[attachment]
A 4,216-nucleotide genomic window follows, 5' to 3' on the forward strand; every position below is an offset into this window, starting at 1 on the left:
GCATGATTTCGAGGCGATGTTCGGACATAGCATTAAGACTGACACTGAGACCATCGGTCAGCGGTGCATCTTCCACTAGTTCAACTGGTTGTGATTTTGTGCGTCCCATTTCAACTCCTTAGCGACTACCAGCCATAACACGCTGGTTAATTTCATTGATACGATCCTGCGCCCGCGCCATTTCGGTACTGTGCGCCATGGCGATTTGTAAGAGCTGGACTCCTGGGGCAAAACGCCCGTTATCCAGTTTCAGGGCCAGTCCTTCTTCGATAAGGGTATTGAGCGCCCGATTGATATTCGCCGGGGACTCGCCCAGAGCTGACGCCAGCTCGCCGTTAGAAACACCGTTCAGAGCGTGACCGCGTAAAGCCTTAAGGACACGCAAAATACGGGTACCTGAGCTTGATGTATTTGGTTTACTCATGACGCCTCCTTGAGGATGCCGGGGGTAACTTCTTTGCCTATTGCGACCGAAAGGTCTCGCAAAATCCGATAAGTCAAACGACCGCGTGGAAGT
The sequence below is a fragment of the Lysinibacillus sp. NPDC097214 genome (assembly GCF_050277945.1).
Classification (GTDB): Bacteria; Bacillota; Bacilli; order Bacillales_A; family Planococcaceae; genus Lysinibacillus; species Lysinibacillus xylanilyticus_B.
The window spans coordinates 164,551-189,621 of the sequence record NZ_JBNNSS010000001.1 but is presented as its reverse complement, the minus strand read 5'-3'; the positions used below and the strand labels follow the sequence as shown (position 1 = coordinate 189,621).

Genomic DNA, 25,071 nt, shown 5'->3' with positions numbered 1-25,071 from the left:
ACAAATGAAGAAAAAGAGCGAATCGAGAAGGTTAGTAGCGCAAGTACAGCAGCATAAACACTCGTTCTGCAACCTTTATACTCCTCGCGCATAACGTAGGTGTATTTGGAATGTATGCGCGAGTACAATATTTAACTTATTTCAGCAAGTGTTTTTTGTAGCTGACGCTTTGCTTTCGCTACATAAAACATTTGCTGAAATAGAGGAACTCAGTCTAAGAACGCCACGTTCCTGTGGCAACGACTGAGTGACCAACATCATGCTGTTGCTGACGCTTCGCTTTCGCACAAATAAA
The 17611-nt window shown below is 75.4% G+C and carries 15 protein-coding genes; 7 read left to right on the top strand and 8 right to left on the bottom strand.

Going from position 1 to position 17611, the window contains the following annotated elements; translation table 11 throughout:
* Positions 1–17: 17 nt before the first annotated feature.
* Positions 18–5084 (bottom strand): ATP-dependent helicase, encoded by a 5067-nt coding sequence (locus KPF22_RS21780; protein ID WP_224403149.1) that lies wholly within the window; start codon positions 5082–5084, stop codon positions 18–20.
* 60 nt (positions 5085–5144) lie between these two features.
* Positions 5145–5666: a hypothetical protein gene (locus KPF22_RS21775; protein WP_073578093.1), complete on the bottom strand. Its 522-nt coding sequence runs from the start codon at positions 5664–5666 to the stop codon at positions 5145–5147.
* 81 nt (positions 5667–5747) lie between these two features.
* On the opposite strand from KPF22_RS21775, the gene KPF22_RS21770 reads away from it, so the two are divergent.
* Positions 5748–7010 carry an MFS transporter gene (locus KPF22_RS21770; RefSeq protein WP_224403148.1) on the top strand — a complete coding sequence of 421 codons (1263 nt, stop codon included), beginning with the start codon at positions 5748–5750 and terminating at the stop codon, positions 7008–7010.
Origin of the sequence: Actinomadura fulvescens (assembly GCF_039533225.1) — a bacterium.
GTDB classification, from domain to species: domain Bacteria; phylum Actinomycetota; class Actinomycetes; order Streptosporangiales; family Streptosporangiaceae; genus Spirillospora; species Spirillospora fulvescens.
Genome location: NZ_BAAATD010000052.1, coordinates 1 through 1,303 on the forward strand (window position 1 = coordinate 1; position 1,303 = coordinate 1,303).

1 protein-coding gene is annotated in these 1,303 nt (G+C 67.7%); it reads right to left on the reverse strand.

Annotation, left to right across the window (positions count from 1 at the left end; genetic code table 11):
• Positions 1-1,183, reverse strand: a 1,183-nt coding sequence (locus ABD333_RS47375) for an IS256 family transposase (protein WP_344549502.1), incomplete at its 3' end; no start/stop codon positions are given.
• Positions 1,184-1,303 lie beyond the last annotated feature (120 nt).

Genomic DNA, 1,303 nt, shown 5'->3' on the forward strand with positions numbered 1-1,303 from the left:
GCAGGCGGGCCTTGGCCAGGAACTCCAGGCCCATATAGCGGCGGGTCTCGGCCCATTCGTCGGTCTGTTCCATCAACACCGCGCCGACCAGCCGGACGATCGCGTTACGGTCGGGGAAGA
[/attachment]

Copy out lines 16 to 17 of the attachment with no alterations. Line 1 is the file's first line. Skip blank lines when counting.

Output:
* Positions 5748–7010 carry an MFS transporter gene (locus KPF22_RS21770; RefSeq protein WP_224403148.1) on the top strand — a complete coding sequence of 421 codons (1263 nt, stop codon included), beginning with the start codon at positions 5748–5750 and terminating at the stop codon, positions 7008–7010.
Origin of the sequence: Actinomadura fulvescens (assembly GCF_039533225.1) — a bacterium.